Originally published on Tue April 1, 2014 11:16 am
LINDA WERTHEIMER, HOST:
An album out this week is drawing international attention to a hidden gem of the indie Arab music scene, Lebanese singer-songwriter Yasmine Hamdan. Her second album is called "Ya Nass." It showcases her hypnotic phrasing and modern take on traditional Middle Eastern sounds. And it's caught the ears of cultural taste-makers worldwide, from filmmaker Jim Jarmusch to NPR's Bob Boilen and Anastasia Tsioulcas.
NPR's business news begins with the incredible shrinking box office.
Americans are not heading to the movies as much as they used to. The Motion Picture Association of America says ticket sales fell off slightly in 2013. To boost audience numbers, theater owners are talking to move the chains and studios about cutting ticket great prices one day a week.
Now, while Americans seem less eager to head to the movies, worldwide box office sales are up by about four percent. Transcript provided by NPR, Copyright NPR.
Parents and educators have long assumed that peers matter. If you are at a high school or college where you are surrounded by serious students, you're more likely to take your studies seriously. If your friends are party animals, you're more likely to want to party, too.
NPR's social science correspondent Shankar Vedantam, who joins us regularly on this program, recently heard about an unusual social engineering experiment that tried to apply what's known about peer effects to the real world.
Earlier this year, a chemical spill in West Virginia forced officials to put a ban on drinking water that affected some 300,000 people. This also highlighted an unsettling truth: While officials test our drinking supply, they're only targeting a few chemicals. Many contaminants go undetected.
Here's NPR's Elizabeth Shogren.
ELIZABETH SHOGREN, BYLINE: Toxic chemicals can make it into tap water for years without experts knowing it. That's because of a basic fact about how treatment plants test their water.
Columbus, N.M., is all about the border. It's an official border crossing. Its history centers on a cross-border raid. In more recent years, it was a transit point for illegal weapons heading south into Mexico.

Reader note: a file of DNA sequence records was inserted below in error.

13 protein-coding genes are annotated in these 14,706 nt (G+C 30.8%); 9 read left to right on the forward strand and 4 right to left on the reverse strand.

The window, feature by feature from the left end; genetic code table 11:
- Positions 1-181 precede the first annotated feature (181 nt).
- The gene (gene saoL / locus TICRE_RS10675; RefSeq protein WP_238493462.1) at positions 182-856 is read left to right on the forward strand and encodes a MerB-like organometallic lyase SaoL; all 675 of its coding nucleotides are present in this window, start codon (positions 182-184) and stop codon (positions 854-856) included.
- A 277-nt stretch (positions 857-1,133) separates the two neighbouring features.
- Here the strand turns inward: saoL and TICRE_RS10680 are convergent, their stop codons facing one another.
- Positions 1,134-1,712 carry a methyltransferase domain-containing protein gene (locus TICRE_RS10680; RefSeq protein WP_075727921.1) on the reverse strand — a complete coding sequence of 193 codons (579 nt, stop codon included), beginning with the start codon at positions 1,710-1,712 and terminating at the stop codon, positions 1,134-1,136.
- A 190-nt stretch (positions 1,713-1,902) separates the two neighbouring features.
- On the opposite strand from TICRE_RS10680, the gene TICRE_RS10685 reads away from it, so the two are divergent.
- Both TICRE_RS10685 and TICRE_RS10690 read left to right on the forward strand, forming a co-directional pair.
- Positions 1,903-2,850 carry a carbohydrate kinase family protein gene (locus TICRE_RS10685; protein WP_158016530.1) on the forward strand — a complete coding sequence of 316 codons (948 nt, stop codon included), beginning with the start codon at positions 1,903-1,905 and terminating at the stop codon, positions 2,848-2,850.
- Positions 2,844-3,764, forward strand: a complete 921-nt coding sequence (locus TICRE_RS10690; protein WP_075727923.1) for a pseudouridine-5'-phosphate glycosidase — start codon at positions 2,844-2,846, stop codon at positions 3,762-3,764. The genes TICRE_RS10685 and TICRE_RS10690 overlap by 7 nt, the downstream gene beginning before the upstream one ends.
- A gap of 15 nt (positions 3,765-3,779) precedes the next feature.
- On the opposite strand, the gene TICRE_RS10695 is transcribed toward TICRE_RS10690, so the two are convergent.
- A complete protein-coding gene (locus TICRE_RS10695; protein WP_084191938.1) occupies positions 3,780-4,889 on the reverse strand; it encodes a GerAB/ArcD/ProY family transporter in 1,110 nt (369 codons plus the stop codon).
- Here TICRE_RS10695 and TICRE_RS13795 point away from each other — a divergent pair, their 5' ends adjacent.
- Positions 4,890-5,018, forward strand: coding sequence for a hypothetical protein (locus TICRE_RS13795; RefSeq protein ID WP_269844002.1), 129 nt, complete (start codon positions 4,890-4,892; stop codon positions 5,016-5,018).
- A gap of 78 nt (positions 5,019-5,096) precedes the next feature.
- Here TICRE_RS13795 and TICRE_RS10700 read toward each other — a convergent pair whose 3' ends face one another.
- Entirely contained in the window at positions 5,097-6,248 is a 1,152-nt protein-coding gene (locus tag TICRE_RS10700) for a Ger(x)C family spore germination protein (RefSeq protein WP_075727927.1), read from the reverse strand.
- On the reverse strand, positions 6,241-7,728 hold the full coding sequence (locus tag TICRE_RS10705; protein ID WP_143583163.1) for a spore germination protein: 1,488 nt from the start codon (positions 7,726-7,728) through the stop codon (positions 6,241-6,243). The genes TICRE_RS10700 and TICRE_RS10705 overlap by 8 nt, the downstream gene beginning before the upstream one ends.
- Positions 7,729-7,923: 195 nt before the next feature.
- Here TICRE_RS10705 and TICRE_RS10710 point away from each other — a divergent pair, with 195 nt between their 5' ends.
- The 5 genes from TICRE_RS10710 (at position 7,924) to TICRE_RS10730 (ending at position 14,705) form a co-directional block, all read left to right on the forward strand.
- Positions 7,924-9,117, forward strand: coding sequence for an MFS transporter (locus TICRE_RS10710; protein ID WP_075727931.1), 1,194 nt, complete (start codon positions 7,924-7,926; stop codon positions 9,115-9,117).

It's also the destination for children heading north to a U.S. school.
All the different strands of Columbus came together when we spent the day with the new mayor of the village. Phillip Skinner, former real estate developer and maquiladora owner-turned politician and school bus driver, was inaugurated early this month, on the morning we rolled into town.
For all the campaigning and schmoozing members of Congress have to do, the truth is that the vast majority of Americans will never actually meet their lawmakers.
To be fair, not everyone wants to. But among those who do, there's serious competition for a lawmaker's time. So, how does an average citizen get access on Capitol Hill? The quick answer: It's not easy.
First, do the math. When it comes to face time with a member of Congress, there are 535 of them, and 314 million of you.
In California, severe drought has imperiled millions of juvenile salmon who now face waters too dry to let them make their usual spawning trip to the ocean. So state and federal officials have embarked on a drastic plan to save them – by letting them hitch a ride on tanker trucks.
Over the next two and a half months, some 30 million Chinook salmon will be trucked from five hatcheries in the state's Central Valley to waters where they can make their way to the ocean.
One great mystery of sport is why they call the place that the general manager rules over the front office. Obviously, it's the box office that's out front. What they call the front office is really the "office office."
Ever since the Watergate era, taxpayers have been able to check a box on their federal tax returns and designate a little bit of their tax payment to help finance the presidential campaigns and wean politicians away from big donors.
The public financing program has had its ups and downs. But now President Obama is prepared to sign legislation that, for the first time, takes taxpayer money out of the fund.
First of all, let's pause to reflect on some of the great moments of American political conventions brought to you by presidential matching funds.
Originally published on Thu March 27, 2014 9:26 am
I grew up thinking of nuts as junk food: full of fat and calories, a guilty treat for holidays and special occasions. I remember bowls of salty cocktail mix, nut-covered cheese logs, sweet buttery honey-roasted peanuts and cashews, or Jordan almonds in their strangely addictive sugary coating. They were in the same category as potato chips and candy: irresistible, but not good for you at all.